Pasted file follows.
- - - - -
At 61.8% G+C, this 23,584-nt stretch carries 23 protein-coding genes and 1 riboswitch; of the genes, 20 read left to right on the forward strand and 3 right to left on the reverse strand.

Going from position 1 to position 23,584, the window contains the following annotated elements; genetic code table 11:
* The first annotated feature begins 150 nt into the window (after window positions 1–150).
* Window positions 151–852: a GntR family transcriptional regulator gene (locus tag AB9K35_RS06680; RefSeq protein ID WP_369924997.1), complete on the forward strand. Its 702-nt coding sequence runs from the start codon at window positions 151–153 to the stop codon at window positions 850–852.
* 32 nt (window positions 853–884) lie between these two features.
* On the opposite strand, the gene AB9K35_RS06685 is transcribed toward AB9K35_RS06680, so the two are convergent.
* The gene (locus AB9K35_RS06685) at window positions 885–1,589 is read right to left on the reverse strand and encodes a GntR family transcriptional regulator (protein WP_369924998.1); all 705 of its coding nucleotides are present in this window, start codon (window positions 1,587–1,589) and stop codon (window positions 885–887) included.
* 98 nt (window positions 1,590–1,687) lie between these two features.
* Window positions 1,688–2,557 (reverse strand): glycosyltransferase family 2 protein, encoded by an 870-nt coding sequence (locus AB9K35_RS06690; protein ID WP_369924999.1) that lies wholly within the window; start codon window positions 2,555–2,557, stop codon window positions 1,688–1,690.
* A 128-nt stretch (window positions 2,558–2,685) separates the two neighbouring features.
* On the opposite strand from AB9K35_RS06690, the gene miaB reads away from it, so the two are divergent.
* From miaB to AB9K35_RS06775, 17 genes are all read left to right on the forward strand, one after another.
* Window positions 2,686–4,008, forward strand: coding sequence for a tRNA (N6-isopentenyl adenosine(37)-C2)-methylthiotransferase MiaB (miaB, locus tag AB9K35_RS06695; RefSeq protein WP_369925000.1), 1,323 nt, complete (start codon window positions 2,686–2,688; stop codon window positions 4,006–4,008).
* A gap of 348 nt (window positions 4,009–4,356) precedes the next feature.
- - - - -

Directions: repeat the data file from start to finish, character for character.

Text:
At 61.8% G+C, this 23,584-nt stretch carries 23 protein-coding genes and 1 riboswitch; of the genes, 20 read left to right on the forward strand and 3 right to left on the reverse strand.

Going from position 1 to position 23,584, the window contains the following annotated elements; genetic code table 11:
* The first annotated feature begins 150 nt into the window (after window positions 1–150).
* Window positions 151–852: a GntR family transcriptional regulator gene (locus tag AB9K35_RS06680; RefSeq protein ID WP_369924997.1), complete on the forward strand. Its 702-nt coding sequence runs from the start codon at window positions 151–153 to the stop codon at window positions 850–852.
* 32 nt (window positions 853–884) lie between these two features.
* On the opposite strand, the gene AB9K35_RS06685 is transcribed toward AB9K35_RS06680, so the two are convergent.
* The gene (locus AB9K35_RS06685) at window positions 885–1,589 is read right to left on the reverse strand and encodes a GntR family transcriptional regulator (protein WP_369924998.1); all 705 of its coding nucleotides are present in this window, start codon (window positions 1,587–1,589) and stop codon (window positions 885–887) included.
* 98 nt (window positions 1,590–1,687) lie between these two features.
* Window positions 1,688–2,557 (reverse strand): glycosyltransferase family 2 protein, encoded by an 870-nt coding sequence (locus AB9K35_RS06690; protein ID WP_369924999.1) that lies wholly within the window; start codon window positions 2,555–2,557, stop codon window positions 1,688–1,690.
* A 128-nt stretch (window positions 2,558–2,685) separates the two neighbouring features.
* On the opposite strand from AB9K35_RS06690, the gene miaB reads away from it, so the two are divergent.
* From miaB to AB9K35_RS06775, 17 genes are all read left to right on the forward strand, one after another.
* Window positions 2,686–4,008, forward strand: coding sequence for a tRNA (N6-isopentenyl adenosine(37)-C2)-methylthiotransferase MiaB (miaB, locus tag AB9K35_RS06695; RefSeq protein WP_369925000.1), 1,323 nt, complete (start codon window positions 2,686–2,688; stop codon window positions 4,006–4,008).
* A gap of 348 nt (window positions 4,009–4,356) precedes the next feature.